It also has religious significance for the Sikhs community as the foundation of the Panth Khalsa on this day by the Guru Gobind Singh.
Rongali Bihu in April
Bihu is the national festival of Assam celebrated three time in the year, Maagh in January, Bohaag in April and Kaati in October. Rongali Bihu or Bohag Bihu is the major among the other and most popular Bihu festival celebrated as the Assamese New Year in mid April along with Spring season.
The seven days festival is celebrated with the feeling of joy,worship,traditional cuisines and folk dance.
Beautiful agricultural state of Assam celebrates major agricultural events as the festival of Bihu.
Rongali Bihu derives its name from Sanskrit Vishuvam meaning vernal equinox when day and night is of equal duration. At the time of Rongali Bihu people welcome the spring season and pray for a bountiful and rich harvest. Bohag Bihu falls in the first month of the Assamese calendar called Bohag.
To celebrate the joyous Rongali Bihu festuival, people of Assam wear new and colourful clothes. People visit their neighbors, friends and relatives and distribute sweet as they greet each other a Happy Bihu.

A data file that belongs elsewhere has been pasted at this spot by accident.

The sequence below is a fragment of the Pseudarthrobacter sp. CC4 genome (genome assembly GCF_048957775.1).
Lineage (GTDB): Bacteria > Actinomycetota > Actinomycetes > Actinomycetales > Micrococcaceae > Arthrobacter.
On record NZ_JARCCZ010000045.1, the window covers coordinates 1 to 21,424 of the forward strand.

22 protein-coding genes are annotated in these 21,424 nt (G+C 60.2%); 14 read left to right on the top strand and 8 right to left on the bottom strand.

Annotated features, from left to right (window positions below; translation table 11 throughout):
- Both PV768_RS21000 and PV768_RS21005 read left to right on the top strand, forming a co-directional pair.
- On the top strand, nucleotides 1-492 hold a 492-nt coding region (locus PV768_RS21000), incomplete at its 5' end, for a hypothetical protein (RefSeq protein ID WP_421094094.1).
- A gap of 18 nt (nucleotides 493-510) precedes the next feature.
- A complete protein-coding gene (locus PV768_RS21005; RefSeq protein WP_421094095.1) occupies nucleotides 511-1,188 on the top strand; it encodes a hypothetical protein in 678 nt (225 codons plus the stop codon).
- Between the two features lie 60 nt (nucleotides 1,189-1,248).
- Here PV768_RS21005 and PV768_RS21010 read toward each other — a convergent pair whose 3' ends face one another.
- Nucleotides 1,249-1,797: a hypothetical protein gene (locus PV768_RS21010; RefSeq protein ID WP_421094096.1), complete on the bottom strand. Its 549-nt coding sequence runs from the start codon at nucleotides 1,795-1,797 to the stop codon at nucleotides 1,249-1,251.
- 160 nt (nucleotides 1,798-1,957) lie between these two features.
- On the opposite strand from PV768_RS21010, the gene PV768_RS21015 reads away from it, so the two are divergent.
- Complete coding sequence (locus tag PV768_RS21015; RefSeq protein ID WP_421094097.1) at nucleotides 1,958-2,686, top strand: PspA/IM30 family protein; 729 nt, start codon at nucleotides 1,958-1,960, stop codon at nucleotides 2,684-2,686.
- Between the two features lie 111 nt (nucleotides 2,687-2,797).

Hareli Festival in July-August
Hareli is one of the major harvest festival of tribal Chhattisgarh state,celebrate during the holy month of Sawan or in the month of monsoon (July-August). During the Hareli festival tribes worshipping farm equipment, cows and pray for good crops along with many social and cultural events.
The word 'Hareli' is derived from the Hindi word 'Haryali' meaning greenery. It is mainly a festival celebrated by the various communities of farmers in the month of Shravan. The celebration of the Hareli festival corresponds with the months of July and August in the Gregorian calendar.
The Hareli festival in Chhattisgarh is celebrated on the new moon day of the month or the Sravana Amavasya. It is an old traditional festival of Chhattisgarh that marks the beginning of Shravan month, the holy month for Hindus.
Onam in August–September
Onam festival is the grand carnival of Kerala state, celebrated during the month of August–September. The ancient festival has a significance of homecoming of the legendary Emperor Mahabali and harvest of rice and rain flowers in Kerala. The ten day festival is celebrated with various festivities such as flower carpets, Vallamkali, Puli Kali and Kaikottikkali.
Nuakhai in August–September
Nuakhai also known as Nabanna and it is the Harvesting Festival of Orissa. It is very similar to Onam. Nuakhai is mostly celebrated in the western region of Orissa and a major social festival of Kosal.